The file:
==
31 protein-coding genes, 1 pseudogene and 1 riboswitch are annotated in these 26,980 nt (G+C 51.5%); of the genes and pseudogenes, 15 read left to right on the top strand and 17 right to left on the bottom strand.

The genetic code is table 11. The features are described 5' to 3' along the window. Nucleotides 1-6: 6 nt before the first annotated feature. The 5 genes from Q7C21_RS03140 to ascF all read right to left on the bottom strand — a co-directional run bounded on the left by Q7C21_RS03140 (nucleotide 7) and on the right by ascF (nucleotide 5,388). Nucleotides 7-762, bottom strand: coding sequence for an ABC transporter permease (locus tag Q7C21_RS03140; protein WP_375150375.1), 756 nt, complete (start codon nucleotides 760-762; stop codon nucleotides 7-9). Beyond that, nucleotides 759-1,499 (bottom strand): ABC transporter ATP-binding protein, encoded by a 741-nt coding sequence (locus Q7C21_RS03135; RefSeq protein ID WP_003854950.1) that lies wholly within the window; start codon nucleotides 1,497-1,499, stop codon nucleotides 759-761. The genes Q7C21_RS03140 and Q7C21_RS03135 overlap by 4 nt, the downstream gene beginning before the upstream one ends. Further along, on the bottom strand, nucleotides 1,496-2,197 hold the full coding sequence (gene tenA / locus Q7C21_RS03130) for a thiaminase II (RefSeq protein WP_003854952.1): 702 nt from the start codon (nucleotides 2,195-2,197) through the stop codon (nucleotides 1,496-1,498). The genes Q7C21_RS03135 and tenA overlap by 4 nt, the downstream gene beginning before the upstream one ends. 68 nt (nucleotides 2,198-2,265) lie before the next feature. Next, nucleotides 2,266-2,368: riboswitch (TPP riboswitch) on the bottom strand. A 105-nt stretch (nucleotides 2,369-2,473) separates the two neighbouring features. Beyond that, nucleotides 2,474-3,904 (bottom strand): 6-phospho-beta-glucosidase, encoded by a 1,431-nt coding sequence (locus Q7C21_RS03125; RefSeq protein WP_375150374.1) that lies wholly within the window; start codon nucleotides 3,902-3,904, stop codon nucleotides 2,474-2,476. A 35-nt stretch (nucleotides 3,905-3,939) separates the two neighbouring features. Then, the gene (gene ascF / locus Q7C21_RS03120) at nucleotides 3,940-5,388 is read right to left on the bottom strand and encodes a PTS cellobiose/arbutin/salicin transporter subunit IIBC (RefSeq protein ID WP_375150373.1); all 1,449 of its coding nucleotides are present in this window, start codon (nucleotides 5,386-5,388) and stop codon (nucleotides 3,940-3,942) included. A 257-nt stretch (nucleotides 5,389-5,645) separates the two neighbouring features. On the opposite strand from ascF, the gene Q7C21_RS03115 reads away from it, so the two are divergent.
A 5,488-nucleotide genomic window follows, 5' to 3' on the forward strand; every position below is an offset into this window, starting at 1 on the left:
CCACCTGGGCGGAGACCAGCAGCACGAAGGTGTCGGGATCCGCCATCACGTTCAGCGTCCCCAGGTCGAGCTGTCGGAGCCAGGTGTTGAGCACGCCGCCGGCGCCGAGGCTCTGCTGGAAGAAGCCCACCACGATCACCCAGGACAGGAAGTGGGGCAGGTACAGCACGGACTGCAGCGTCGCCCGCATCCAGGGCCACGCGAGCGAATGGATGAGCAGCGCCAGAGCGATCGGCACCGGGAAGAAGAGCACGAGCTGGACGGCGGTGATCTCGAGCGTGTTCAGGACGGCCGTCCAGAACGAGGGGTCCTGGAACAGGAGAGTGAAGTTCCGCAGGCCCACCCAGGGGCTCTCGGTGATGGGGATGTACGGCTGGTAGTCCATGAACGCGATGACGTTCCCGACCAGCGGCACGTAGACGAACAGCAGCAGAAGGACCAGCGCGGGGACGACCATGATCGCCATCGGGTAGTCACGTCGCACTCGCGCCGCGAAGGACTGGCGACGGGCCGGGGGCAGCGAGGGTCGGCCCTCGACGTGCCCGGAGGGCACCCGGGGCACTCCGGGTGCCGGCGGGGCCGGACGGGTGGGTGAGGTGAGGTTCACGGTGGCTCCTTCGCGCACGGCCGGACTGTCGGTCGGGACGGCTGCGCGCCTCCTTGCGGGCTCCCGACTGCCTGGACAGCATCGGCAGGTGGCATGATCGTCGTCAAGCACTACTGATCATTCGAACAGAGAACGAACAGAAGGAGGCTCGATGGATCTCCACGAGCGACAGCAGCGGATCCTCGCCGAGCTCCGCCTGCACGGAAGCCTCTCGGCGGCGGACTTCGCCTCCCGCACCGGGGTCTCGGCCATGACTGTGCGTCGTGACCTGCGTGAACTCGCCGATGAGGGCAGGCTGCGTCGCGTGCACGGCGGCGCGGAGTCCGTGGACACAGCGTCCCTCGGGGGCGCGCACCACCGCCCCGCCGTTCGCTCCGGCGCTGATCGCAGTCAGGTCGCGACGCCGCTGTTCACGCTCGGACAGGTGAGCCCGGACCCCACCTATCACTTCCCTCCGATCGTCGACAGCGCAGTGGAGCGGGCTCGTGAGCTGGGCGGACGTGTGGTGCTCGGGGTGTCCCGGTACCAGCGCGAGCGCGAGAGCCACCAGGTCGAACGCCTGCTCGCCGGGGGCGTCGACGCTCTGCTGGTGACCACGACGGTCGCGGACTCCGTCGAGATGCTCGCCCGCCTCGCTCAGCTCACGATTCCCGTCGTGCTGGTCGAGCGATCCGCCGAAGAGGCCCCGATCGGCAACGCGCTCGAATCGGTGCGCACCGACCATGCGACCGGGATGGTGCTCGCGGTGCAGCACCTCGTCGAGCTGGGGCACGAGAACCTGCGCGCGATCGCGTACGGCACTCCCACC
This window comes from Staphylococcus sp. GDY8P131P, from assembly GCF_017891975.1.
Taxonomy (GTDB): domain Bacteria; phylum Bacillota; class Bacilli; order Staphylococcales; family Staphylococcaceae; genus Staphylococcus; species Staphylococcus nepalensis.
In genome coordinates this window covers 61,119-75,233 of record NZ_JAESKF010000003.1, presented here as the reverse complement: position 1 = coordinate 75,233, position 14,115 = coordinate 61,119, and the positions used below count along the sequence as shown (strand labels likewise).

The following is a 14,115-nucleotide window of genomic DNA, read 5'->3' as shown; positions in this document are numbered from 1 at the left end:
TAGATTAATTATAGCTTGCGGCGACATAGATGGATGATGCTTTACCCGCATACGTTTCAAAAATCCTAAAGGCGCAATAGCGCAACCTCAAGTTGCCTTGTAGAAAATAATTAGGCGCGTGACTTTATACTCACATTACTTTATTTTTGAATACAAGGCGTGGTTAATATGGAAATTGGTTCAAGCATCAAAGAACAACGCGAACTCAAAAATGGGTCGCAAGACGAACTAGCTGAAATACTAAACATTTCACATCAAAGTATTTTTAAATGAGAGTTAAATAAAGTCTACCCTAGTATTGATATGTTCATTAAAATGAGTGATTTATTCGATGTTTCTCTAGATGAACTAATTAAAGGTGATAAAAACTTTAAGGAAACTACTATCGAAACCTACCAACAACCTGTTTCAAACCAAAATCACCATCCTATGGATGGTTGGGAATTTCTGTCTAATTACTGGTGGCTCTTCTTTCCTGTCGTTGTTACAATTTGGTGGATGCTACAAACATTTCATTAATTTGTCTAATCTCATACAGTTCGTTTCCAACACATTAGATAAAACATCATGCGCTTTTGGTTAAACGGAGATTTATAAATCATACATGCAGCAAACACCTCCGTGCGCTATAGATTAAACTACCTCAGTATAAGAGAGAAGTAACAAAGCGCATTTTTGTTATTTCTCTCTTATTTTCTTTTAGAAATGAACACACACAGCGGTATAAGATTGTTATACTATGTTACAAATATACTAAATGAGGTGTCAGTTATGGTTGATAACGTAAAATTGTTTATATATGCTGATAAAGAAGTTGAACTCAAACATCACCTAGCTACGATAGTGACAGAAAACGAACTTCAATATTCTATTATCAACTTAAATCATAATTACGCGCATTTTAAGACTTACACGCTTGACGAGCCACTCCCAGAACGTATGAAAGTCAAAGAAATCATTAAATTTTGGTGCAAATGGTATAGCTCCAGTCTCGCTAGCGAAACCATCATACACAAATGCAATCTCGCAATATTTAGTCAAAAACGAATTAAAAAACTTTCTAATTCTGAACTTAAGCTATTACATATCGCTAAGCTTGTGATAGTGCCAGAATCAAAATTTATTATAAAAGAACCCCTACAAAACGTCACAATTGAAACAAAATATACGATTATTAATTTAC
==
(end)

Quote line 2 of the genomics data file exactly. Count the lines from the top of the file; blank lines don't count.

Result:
The genetic code is table 11. The features are described 5' to 3' along the window. Nucleotides 1-6: 6 nt before the first annotated feature. The 5 genes from Q7C21_RS03140 to ascF all read right to left on the bottom strand — a co-directional run bounded on the left by Q7C21_RS03140 (nucleotide 7) and on the right by ascF (nucleotide 5,388). Nucleotides 7-762, bottom strand: coding sequence for an ABC transporter permease (locus tag Q7C21_RS03140; protein WP_375150375.1), 756 nt, complete (start codon nucleotides 760-762; stop codon nucleotides 7-9). Beyond that, nucleotides 759-1,499 (bottom strand): ABC transporter ATP-binding protein, encoded by a 741-nt coding sequence (locus Q7C21_RS03135; RefSeq protein ID WP_003854950.1) that lies wholly within the window; start codon nucleotides 1,497-1,499, stop codon nucleotides 759-761. The genes Q7C21_RS03140 and Q7C21_RS03135 overlap by 4 nt, the downstream gene beginning before the upstream one ends. Further along, on the bottom strand, nucleotides 1,496-2,197 hold the full coding sequence (gene tenA / locus Q7C21_RS03130) for a thiaminase II (RefSeq protein WP_003854952.1): 702 nt from the start codon (nucleotides 2,195-2,197) through the stop codon (nucleotides 1,496-1,498). The genes Q7C21_RS03135 and tenA overlap by 4 nt, the downstream gene beginning before the upstream one ends. 68 nt (nucleotides 2,198-2,265) lie before the next feature. Next, nucleotides 2,266-2,368: riboswitch (TPP riboswitch) on the bottom strand. A 105-nt stretch (nucleotides 2,369-2,473) separates the two neighbouring features. Beyond that, nucleotides 2,474-3,904 (bottom strand): 6-phospho-beta-glucosidase, encoded by a 1,431-nt coding sequence (locus Q7C21_RS03125; RefSeq protein WP_375150374.1) that lies wholly within the window; start codon nucleotides 3,902-3,904, stop codon nucleotides 2,474-2,476. A 35-nt stretch (nucleotides 3,905-3,939) separates the two neighbouring features. Then, the gene (gene ascF / locus Q7C21_RS03120) at nucleotides 3,940-5,388 is read right to left on the bottom strand and encodes a PTS cellobiose/arbutin/salicin transporter subunit IIBC (RefSeq protein ID WP_375150373.1); all 1,449 of its coding nucleotides are present in this window, start codon (nucleotides 5,386-5,388) and stop codon (nucleotides 3,940-3,942) included. A 257-nt stretch (nucleotides 5,389-5,645) separates the two neighbouring features. On the opposite strand from ascF, the gene Q7C21_RS03115 reads away from it, so the two are divergent.